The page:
ABSTRACT: I evaluate the ways in which newspaper articles constructed the gendered cultural and personal narratives of a woman Presidential and a woman Vice-Presidential candidate during the 2008 Presidential Election season. Drawing upon West and Zimmerman's "Doing Gender" (1987) that explains gender is performed constantly throughout life, I assess the stories told about each candidate and the way she performed gender. There are two different types of stories created. The first is a personal narrative which tells the story of each individual candidate, Hillary Clinton and Sarah Palin. The second is a cultural narrative which tells the story of a dis-embodied type of person, a woman candidate in this instance. For this study, I use 80 articles from the New York Times to evaluate the two personal narrative identities constructed about two very different female-bodied politicians, Hillary Clinton and Sarah Palin, and the cultural narrative about a woman politician during the 2008 Presidential campaign cycle. Each candidate performed femininity and masculinity, although in ways very different from one another. They were both constructed by the media in very different ways as well. Drawing upon their identities as mothers, spouses, fighters, and politicians, these women (and the media) constructed two different images of what a woman Presidential and Vice Presidential candidate is understood to represent. Clinton and Palin had very different physical presentations and mannerisms which contributed to each being a very different type of woman candidate. Hillary Clinton's personal narrative told the story of a second wave feminist candidate while Sarah Palin's personal narrative told the story of a post- feminist candidate. The candidates (and media) told a story about very different types of a woman candidate.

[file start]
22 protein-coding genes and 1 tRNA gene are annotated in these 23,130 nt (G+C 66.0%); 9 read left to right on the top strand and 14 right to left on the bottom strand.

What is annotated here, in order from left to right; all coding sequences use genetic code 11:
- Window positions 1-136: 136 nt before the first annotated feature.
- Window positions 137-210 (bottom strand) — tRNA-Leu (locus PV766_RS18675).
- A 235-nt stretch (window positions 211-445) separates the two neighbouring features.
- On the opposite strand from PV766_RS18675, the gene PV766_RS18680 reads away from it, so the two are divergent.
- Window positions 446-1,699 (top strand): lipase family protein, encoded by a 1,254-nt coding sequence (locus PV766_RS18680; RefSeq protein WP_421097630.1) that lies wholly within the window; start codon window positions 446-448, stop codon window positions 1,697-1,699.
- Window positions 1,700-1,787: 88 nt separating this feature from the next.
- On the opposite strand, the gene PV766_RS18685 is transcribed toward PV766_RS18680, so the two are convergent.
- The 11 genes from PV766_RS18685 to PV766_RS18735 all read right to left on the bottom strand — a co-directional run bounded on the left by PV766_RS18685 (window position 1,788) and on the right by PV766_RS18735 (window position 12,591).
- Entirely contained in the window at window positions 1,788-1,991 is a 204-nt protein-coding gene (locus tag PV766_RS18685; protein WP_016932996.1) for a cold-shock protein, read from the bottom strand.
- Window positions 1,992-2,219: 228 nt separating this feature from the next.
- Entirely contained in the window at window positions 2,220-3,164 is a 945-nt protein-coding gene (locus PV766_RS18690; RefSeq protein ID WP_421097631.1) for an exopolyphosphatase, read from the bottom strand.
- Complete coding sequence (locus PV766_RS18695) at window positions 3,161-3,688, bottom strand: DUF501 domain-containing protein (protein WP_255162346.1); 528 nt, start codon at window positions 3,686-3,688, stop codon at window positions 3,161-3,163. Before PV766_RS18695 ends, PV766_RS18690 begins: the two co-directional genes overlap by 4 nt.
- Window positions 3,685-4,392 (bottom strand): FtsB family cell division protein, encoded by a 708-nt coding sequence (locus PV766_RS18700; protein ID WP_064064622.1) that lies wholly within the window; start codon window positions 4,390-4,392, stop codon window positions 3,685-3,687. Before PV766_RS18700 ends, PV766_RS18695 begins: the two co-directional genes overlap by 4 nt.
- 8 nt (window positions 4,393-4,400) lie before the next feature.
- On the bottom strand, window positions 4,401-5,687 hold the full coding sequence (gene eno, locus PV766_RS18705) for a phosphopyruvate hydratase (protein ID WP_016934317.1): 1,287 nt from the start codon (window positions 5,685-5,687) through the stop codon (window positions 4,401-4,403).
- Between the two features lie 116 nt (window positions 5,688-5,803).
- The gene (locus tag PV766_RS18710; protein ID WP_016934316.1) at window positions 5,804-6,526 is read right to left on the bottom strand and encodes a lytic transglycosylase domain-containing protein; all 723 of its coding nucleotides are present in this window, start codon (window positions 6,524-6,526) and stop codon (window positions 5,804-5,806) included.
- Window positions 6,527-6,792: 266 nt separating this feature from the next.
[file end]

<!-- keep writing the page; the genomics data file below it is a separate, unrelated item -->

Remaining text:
Mode of access: World Wide Web.
System requirements: World Wide Web browser and PDF reader.
Advisor: Donileen Loseke, Ph.D.
Gender performance
Narrative identity
Woman and politics
Dissertations, Academic
x Sociology
t USF Electronic Theses and Dissertations.
4 856


Constructions of Narrative Identities of Women Political Candidates by Amy E. Daniels A thesis submitted in partial fulfillment of the requirements for the degree of Master of Arts Department of Sociology College of Arts and Sciences Universit y of South Florida Major Professor: Donileen Loseke, Ph.D. Sara Crawley, Ph.D. Maralee Mayberry, Ph.D. Date of Approval: March 27, 2009 Keywords: gender performance, narrative identity, women and politics Copyright 2009, Amy E. Daniels


"Women are always being tested but ultimately, each of us has to define who we are individually and then do the very best job we can to grow into it." Hillary Clinton